When someone thinks of “New Iceland” they probably immediately think of Gimli. The Interlake town’s storefronts dawn Icelandic names, a viking stands watch over the town, and the fast approaching Islendingadagurinn (The Icelandic Festival) is one of the longest running heritage festivals in North America, drawing summer tourists by the hundreds annually. This year’s festival takes place Friday, August 3 to 6, 2012. http://www.icelandicfestival.com/default.asp
But what many probably don’t realize is that Winnipeg plays a central part in New Iceland as well. The corner of what is now Victor Street and Sargent Avenue actually housed one of the largest populations of Icelanders outside of Iceland itself.
In 1875, a series of natural disasters struck Iceland. Volcanic eruptions and a bitterly cold winter resulted in the deaths of a large percentage of their livestock, and the harbours were so full of ice they could not fish. Starving and impoverished, many Icelanders jumped ship to seek a better life in Manitoba.
The first winter the settlers spent in Manitoba was one of the coldest on record. The clothing and shoes they had brought with them were insufficient for the cold. This and a smallpox epidemic caused many of the original settlers to die.
However, the remaining settlers learned to adapt quickly. Although their first attempts to fish in Lake Winnipeg were unsuccessful, as they didn’t have the proper equipment to fish through the thick ice, they learned how to use the tools they did have. They established a colony near Gimli called New Iceland, and the federal government allowed them to maintain their own laws, schools and affairs.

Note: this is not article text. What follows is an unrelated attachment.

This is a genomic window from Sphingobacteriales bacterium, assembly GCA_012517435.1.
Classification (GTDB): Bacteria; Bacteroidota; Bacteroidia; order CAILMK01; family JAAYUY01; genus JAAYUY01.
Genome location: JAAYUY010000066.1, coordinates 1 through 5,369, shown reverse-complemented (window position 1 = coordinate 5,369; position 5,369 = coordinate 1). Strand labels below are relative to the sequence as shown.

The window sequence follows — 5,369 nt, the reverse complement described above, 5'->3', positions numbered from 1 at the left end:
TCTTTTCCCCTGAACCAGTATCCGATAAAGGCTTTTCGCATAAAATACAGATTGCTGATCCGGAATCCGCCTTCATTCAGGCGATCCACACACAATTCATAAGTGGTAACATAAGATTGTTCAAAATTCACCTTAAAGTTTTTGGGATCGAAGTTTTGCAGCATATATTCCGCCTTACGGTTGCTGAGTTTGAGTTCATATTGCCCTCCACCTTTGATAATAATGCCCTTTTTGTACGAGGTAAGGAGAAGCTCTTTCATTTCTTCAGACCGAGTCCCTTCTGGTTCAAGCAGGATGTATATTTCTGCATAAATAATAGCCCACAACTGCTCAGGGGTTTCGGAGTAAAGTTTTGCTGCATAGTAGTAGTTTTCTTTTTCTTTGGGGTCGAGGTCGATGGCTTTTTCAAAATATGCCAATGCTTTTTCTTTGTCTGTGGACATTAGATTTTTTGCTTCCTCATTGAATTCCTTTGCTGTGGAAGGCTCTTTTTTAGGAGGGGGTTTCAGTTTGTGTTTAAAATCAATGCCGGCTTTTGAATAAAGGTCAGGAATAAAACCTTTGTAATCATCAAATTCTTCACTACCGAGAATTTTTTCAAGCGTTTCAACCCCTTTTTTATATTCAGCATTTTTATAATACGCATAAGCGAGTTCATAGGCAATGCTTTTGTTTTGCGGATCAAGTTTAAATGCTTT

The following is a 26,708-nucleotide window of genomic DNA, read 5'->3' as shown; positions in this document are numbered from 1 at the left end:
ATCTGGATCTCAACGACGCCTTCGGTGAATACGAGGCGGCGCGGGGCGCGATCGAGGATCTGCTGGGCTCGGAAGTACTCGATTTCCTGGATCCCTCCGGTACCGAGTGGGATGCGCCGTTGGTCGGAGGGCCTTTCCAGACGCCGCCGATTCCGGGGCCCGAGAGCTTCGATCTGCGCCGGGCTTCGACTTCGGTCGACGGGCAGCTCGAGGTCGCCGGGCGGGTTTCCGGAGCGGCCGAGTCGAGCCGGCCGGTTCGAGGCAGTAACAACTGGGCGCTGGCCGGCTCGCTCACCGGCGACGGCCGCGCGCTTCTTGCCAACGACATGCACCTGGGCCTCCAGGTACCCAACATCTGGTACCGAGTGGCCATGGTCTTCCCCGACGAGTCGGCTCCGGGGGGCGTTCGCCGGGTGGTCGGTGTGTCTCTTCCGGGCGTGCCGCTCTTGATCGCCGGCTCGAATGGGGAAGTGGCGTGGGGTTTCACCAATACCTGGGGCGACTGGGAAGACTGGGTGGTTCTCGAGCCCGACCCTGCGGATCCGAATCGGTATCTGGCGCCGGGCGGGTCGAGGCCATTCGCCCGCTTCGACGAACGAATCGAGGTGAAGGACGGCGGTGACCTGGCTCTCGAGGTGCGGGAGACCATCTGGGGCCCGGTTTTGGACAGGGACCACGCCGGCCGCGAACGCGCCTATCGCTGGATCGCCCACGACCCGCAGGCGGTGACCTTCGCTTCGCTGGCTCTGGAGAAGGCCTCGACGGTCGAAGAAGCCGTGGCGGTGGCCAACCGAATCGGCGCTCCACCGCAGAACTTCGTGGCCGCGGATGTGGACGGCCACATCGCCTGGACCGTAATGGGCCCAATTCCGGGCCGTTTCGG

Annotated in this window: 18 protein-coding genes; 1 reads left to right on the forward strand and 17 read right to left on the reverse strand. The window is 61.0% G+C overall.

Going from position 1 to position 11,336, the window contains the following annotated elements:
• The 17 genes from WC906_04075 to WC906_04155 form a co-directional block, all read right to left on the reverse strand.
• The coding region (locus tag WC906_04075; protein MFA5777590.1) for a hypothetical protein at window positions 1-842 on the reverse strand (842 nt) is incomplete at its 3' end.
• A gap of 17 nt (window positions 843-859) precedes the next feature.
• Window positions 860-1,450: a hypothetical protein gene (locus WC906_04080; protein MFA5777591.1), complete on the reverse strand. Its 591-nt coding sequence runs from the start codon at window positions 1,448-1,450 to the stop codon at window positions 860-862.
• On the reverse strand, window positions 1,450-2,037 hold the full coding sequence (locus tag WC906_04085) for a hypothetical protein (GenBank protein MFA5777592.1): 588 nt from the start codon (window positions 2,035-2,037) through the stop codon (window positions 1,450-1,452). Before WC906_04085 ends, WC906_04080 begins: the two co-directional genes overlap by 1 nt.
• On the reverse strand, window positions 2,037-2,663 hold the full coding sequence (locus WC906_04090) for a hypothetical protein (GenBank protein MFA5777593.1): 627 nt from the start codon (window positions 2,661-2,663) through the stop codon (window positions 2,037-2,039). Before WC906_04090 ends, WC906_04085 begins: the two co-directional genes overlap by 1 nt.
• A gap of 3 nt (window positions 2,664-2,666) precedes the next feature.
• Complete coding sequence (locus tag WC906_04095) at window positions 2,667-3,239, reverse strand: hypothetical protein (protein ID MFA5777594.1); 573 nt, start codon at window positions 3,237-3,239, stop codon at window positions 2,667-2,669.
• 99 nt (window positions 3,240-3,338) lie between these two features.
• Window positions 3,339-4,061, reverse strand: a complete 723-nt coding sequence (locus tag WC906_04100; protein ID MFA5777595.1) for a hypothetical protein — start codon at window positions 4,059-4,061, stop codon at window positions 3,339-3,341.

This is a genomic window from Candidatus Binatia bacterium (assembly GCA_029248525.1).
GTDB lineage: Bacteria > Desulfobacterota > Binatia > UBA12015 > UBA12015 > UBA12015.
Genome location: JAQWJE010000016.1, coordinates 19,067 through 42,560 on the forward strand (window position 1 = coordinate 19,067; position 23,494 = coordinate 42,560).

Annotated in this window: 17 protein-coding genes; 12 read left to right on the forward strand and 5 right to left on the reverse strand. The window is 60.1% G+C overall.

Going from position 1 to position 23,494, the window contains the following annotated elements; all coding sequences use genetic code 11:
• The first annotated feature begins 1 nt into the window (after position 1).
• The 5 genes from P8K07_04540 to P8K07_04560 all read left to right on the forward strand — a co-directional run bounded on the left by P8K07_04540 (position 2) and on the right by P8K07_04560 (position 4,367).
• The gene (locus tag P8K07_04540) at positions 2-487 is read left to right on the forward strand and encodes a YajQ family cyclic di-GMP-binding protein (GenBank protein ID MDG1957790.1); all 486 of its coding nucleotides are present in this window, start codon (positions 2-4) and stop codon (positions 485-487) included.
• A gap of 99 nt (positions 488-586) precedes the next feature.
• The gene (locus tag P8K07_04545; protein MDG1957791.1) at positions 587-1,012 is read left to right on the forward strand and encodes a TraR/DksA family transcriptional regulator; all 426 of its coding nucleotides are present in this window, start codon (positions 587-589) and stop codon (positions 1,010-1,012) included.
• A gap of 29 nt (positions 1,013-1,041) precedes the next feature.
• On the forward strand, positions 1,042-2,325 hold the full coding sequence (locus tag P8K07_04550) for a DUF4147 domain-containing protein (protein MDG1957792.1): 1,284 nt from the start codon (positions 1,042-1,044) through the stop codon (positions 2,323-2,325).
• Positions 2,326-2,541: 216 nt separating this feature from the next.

Smallpox and floods washed through New Iceland, and many of the settlers moved further south to Winnipeg to escape. The settlers established a “Little Iceland” in the West End, concentrated mostly around Nena Street (now Victor Street) and Sargent Avenue.
The Icelanders were regarded as foreign looking and a bit “brutish” by other Winnipeggers, but they built up their own community quickly and established many important cultural institutions that are still relevant in Manitoba today.
The First Lutheran Church was built in 1878 and by the 1950s the congregation had reached over 2,000 people – the largest Lutheran congregation in western Canada. The church is still operational today on Victor Street.
The Icelandic Athletic Club was established in 1898 and the Winnipeg Falcons, with an entire roster made up of Icelandic-Canadians, represented Canada at the 1920 Olympic games in Belgium, where they won the first ever Canadian Olympic gold medal for hockey.
The Lögberg-Heimskringla, originally two weekly newspapers [the Lögberg (The Law Rock) and the Heimskringla (Circle of the World or Our World)] were established between 1886 and 1888 and distributed throughout New Iceland and Winnipeg. The two papers were in opposition politically but they amalgamated in 1959. The paper is still printed and distributed weekly out of Winnipeg.
The Icelandic National League (INL) of North America was formed in 1918 in Winnipeg, with the sole intent of preserving Icelandic heritage outside of Iceland. The INL is still active and people are still seeking membership.
The very first Islendingadagurinn wasn’t held in Gimli but actually in Winnipeg. Icelandic-Canadians marched down Victor Street (then Nena Street) singing and wearing Icelandic costumes and holding flags. Islendingadagurinn was held in Winnipeg until it was moved to Gimli in 1932.
And the department of Icelandic Language and Literature at the University of Manitoba was established in 1951 with the intention of preserving the Icelandic language. Today, the Icelandic library has over 27,000 Icelandic books, making it the second largest collection of Icelandic books in North America.